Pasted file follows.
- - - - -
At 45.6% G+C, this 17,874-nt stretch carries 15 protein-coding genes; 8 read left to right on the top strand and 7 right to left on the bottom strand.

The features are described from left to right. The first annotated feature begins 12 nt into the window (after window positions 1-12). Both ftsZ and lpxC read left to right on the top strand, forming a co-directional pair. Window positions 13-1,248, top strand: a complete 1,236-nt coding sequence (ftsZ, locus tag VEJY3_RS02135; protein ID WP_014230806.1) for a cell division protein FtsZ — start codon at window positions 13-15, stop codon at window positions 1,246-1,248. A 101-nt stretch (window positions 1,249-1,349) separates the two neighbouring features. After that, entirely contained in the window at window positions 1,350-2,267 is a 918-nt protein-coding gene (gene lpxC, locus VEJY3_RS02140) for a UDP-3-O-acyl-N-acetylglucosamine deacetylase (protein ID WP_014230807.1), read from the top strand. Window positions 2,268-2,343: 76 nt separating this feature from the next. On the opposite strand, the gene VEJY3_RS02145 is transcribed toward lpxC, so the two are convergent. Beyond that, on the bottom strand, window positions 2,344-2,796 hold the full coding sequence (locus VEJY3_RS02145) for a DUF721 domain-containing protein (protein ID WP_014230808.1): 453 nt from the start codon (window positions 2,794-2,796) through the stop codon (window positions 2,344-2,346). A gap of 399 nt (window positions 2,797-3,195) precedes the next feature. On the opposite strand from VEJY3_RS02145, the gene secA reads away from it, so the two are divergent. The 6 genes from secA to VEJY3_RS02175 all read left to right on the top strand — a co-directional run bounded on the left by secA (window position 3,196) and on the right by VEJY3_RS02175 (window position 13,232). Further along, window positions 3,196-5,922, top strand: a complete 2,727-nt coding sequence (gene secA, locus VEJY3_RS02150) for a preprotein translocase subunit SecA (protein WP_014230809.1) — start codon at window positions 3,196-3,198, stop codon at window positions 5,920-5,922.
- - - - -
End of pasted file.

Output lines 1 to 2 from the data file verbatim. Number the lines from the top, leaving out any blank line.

At 45.6% G+C, this 17,874-nt stretch carries 15 protein-coding genes; 8 read left to right on the top strand and 7 right to left on the bottom strand.

The features are described from left to right. The first annotated feature begins 12 nt into the window (after window positions 1-12). Both ftsZ and lpxC read left to right on the top strand, forming a co-directional pair. Window positions 13-1,248, top strand: a complete 1,236-nt coding sequence (ftsZ, locus tag VEJY3_RS02135; protein ID WP_014230806.1) for a cell division protein FtsZ — start codon at window positions 13-15, stop codon at window positions 1,246-1,248. A 101-nt stretch (window positions 1,249-1,349) separates the two neighbouring features. After that, entirely contained in the window at window positions 1,350-2,267 is a 918-nt protein-coding gene (gene lpxC, locus VEJY3_RS02140) for a UDP-3-O-acyl-N-acetylglucosamine deacetylase (protein ID WP_014230807.1), read from the top strand. Window positions 2,268-2,343: 76 nt separating this feature from the next. On the opposite strand, the gene VEJY3_RS02145 is transcribed toward lpxC, so the two are convergent. Beyond that, on the bottom strand, window positions 2,344-2,796 hold the full coding sequence (locus VEJY3_RS02145) for a DUF721 domain-containing protein (protein ID WP_014230808.1): 453 nt from the start codon (window positions 2,794-2,796) through the stop codon (window positions 2,344-2,346). A gap of 399 nt (window positions 2,797-3,195) precedes the next feature. On the opposite strand from VEJY3_RS02145, the gene secA reads away from it, so the two are divergent. The 6 genes from secA to VEJY3_RS02175 all read left to right on the top strand — a co-directional run bounded on the left by secA (window position 3,196) and on the right by VEJY3_RS02175 (window position 13,232). Further along, window positions 3,196-5,922, top strand: a complete 2,727-nt coding sequence (gene secA, locus VEJY3_RS02150) for a preprotein translocase subunit SecA (protein WP_014230809.1) — start codon at window positions 3,196-3,198, stop codon at window positions 5,920-5,922.